He establishes communication with Benny, who is by now face to face with Modine. In full view of the Purebloods, she gets the Rutan spy to disclose the full Rutan plan, which includes the destruction of the Purebloods after they kill the clones. Vord changes his tune almost immediately, and he joins the Doctor in the TARDIS for a quick hop back to Pandora. There, the two Sontaran groups reconcile and turn their might against the Rutans, who are successfully repulsed.
Marshal Stave then gets the Doctor's bill. In return for this victory, the Doctor wants Stave to breed out of the racepool all memory of humanity, thereby giving humanity a relief from Sontaran encroachment for centuries to come. The Sontaran agrees, cognisant of the fact that he has a lot of rebuilding to do. Stave transports the humans on Pandora back to Terran Federation space, and begins the long process of rebuilding the Sontaran Empire, using the planet beneath the station as their new home world.
As she slips back into the TARDIS, Benny isn't convinced the Marshal will keep up his end of the bargain. The Doctor is more optimistic, because he's already lived through it. As he tells his new assistant, "Earth will be spared Sontaran interference for a long time. Until a Field-Major called Styre comes along, actually."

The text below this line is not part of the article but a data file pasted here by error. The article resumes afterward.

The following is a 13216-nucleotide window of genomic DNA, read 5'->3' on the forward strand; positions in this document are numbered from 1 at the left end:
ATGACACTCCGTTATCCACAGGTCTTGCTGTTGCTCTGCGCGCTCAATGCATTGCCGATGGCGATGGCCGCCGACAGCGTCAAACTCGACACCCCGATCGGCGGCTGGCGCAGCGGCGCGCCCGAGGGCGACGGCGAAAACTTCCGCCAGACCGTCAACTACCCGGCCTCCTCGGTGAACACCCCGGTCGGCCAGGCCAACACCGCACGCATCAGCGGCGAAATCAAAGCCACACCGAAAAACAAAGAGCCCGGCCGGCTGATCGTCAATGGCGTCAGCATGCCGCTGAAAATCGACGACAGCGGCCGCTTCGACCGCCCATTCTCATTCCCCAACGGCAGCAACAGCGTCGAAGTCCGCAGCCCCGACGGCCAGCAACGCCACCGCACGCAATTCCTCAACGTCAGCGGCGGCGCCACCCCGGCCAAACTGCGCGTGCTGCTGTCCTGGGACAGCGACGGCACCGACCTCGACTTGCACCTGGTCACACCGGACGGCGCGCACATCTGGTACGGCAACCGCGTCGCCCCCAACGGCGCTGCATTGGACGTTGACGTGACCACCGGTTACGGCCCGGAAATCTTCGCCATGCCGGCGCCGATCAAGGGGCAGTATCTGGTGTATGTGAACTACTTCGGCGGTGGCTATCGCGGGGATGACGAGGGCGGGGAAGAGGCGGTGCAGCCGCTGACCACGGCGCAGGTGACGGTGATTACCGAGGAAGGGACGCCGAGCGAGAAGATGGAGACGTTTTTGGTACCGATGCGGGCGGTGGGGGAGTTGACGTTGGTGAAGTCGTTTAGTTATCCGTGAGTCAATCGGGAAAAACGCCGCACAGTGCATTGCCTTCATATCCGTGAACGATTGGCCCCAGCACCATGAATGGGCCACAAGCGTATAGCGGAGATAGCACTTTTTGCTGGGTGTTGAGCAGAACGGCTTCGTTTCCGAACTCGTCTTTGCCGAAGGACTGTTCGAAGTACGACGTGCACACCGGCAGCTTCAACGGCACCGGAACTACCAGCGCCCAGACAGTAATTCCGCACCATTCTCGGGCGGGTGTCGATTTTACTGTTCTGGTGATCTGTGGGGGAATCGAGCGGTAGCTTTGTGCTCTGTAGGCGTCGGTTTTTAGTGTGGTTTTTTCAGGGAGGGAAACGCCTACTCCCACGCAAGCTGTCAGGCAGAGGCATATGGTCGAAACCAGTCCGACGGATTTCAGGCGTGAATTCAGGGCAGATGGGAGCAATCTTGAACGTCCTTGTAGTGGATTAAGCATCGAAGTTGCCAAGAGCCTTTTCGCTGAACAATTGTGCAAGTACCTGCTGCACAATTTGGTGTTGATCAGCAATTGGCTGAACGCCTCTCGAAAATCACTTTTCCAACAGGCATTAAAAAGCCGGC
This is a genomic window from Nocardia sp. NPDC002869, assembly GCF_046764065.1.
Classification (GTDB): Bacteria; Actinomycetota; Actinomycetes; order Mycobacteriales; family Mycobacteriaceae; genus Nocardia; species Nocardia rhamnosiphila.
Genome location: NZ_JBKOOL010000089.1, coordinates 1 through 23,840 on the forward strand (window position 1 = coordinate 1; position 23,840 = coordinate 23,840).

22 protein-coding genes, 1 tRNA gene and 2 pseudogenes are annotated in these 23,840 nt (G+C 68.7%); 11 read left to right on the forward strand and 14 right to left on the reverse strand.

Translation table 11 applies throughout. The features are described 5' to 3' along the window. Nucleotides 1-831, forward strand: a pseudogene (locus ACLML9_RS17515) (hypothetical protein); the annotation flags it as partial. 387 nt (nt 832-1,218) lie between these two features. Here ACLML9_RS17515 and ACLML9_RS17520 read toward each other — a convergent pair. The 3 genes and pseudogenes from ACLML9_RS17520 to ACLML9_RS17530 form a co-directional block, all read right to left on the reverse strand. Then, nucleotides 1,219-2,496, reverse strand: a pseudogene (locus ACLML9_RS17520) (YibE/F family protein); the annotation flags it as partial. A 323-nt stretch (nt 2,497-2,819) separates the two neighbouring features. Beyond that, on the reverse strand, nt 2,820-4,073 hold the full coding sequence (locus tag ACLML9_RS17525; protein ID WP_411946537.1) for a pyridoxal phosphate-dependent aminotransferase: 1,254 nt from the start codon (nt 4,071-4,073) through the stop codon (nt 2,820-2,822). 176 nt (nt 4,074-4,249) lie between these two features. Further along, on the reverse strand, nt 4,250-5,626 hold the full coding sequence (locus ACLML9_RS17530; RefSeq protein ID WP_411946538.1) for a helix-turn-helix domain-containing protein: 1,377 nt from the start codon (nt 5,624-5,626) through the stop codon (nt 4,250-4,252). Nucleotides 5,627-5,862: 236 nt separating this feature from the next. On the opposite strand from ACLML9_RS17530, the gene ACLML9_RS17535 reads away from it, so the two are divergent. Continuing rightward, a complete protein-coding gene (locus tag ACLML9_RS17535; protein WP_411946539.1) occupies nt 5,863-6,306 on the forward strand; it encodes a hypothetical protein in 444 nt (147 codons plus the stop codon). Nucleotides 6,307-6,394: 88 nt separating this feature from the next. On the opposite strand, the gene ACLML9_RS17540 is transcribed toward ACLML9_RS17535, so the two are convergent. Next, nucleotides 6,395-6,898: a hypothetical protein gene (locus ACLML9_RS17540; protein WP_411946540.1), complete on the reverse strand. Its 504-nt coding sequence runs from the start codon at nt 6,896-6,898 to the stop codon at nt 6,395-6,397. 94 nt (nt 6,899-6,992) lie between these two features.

- Seventh Doctor
- Bernice Summerfield
- Pureblood Sontarans
- Chief Lora
- Rutan Host
- The Rutan-Sontaran War is the backdrop against which the story is told.
- Benny mentions Heaven, the planet on which the Doctor first encountered her.
- Unusually, the story contains a glaring editorial error. At the top of part one, the opening narration establishes that it's the 26th century. Part two's opener, though, says it's the 25th century. Which is right? Part one. Not only does it tell the century, but it gives corroboration: it renames the 26th century as the time when "the Second Dalek War has ravaged the stars". Since Frontier in Space and other stories set during the time of the Second Dalek War also point to the 26th century, it appears as though editor John Freeman dropped the ball on part two.
- Immediately obvious in the script is the overwhelming presence of the word cruk, a swear word Paul Cornell had gifted to Benny in her very first story. As a percentage of total word count, this story is likely the "sweatiest"[statement unclear] in the history of Doctor Who across all media.
- As of June 2013[update], the retcon this story usefully provides to The Sontaran Experiment has not been invalidated. By setting the 26th century as the time in which the Sontarans suddenly "forget" about humans, it allows writers to have Sontarans on modern day earth — or even in Victorian London! — but be completely unfamiliar with humans or Earth by the time Styre needs to torture Sarah Jane in Experiment.
- The Doctor is shown here wearing his light jacket, but by the next story he is back to his dark jacket. This doesn't actively contradict the television series, but it's different than his approach on television. There, we're led to believe that once he abandoned the light jacket, it was gone for good. This, of course, was because the dark jacket was created by the costume designer because the light jacket was no longer available to use. In comics, where those real world concerns didn't exist, Marvel UK artists flipped between the two.